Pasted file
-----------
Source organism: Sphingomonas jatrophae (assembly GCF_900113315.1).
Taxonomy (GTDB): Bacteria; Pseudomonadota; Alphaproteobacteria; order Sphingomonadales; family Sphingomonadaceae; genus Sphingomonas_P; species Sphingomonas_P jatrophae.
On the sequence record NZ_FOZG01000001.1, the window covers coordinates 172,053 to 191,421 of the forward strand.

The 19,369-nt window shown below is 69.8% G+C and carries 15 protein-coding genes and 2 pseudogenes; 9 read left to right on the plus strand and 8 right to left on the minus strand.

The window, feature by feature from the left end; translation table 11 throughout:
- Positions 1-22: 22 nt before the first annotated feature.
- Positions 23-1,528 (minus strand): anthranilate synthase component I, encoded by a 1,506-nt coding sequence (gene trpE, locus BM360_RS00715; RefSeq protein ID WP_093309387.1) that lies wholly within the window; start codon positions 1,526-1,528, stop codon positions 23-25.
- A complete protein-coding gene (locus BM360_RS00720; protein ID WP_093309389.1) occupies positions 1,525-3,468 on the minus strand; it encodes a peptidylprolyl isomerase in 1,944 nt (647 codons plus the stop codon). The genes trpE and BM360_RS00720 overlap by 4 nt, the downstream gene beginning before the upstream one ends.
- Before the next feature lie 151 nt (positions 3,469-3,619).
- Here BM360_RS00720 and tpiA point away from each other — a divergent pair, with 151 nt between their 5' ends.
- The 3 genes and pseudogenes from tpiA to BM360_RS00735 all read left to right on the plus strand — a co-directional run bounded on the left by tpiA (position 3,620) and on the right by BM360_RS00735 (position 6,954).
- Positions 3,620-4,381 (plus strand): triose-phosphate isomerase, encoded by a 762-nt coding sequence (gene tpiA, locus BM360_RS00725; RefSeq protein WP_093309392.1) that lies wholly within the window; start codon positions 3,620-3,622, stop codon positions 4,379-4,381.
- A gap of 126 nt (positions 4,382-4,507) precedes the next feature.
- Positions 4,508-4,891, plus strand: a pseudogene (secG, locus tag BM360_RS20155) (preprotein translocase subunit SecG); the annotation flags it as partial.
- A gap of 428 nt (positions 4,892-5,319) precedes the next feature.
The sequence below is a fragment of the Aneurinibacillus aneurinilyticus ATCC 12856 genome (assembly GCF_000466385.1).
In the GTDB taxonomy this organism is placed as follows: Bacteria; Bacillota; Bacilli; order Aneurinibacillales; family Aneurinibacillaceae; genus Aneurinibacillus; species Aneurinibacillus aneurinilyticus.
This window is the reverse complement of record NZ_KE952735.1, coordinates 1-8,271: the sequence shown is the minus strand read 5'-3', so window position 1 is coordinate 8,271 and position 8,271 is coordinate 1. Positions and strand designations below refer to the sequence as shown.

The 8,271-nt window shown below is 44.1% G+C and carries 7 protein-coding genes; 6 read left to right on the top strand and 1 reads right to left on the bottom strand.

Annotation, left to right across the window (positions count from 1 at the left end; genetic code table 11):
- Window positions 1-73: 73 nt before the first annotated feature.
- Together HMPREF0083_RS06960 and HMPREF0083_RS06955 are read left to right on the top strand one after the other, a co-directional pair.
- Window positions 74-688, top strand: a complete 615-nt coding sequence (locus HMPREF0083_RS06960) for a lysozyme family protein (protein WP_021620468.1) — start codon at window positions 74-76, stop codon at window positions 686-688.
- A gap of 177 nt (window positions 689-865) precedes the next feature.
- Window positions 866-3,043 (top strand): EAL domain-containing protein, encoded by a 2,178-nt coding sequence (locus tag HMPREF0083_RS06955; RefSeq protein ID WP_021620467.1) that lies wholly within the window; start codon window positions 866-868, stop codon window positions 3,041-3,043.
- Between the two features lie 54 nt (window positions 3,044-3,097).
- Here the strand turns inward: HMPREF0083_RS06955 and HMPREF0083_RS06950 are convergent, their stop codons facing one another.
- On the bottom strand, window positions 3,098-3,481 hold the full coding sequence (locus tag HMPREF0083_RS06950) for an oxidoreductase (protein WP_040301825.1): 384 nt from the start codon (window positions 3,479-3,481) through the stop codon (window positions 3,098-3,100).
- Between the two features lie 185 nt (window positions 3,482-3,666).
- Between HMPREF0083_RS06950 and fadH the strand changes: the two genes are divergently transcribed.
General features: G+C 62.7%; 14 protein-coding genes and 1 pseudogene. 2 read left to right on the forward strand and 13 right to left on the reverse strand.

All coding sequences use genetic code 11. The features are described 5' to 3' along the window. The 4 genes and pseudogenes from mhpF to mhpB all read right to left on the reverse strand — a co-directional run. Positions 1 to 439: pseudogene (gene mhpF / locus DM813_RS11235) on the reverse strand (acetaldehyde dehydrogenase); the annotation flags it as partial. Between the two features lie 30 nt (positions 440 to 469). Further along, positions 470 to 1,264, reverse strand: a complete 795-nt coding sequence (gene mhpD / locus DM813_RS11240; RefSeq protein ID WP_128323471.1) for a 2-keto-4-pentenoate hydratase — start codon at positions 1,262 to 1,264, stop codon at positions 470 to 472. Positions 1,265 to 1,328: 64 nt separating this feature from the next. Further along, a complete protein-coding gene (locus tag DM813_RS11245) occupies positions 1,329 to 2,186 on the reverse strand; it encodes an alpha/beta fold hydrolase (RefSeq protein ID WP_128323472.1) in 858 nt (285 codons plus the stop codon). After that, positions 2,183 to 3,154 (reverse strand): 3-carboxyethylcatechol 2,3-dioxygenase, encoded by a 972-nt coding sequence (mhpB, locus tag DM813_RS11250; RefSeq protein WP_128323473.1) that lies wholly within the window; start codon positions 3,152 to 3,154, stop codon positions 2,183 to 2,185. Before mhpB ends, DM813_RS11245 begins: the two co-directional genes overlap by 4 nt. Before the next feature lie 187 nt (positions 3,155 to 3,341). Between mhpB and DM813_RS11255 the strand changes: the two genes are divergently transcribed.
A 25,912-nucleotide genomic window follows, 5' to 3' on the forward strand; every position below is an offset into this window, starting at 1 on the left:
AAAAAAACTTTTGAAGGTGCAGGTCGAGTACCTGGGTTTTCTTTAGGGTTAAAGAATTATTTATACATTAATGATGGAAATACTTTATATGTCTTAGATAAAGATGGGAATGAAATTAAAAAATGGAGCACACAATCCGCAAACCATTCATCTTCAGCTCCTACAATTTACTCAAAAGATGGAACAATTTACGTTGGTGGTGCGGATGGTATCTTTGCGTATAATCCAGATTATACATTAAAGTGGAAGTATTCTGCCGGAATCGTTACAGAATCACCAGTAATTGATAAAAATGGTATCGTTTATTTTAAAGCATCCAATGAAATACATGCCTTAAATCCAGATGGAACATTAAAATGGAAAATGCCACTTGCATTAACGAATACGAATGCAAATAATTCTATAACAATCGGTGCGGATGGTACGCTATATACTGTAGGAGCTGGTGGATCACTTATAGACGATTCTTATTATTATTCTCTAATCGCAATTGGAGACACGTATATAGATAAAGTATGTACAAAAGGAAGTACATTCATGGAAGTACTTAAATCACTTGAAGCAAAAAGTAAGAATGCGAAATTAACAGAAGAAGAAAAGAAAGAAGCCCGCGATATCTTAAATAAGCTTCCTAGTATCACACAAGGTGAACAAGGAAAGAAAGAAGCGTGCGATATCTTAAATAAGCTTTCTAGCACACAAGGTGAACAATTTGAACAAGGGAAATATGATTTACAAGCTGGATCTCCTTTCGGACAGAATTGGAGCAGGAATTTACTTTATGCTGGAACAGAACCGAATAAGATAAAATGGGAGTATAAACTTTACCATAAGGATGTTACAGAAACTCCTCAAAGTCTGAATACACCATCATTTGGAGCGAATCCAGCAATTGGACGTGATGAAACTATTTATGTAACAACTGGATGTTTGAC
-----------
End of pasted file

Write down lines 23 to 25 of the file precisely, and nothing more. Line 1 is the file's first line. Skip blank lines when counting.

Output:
- Window positions 74-688, top strand: a complete 615-nt coding sequence (locus HMPREF0083_RS06960) for a lysozyme family protein (protein WP_021620468.1) — start codon at window positions 74-76, stop codon at window positions 686-688.
- A gap of 177 nt (window positions 689-865) precedes the next feature.
- Window positions 866-3,043 (top strand): EAL domain-containing protein, encoded by a 2,178-nt coding sequence (locus tag HMPREF0083_RS06955; RefSeq protein ID WP_021620467.1) that lies wholly within the window; start codon window positions 866-868, stop codon window positions 3,041-3,043.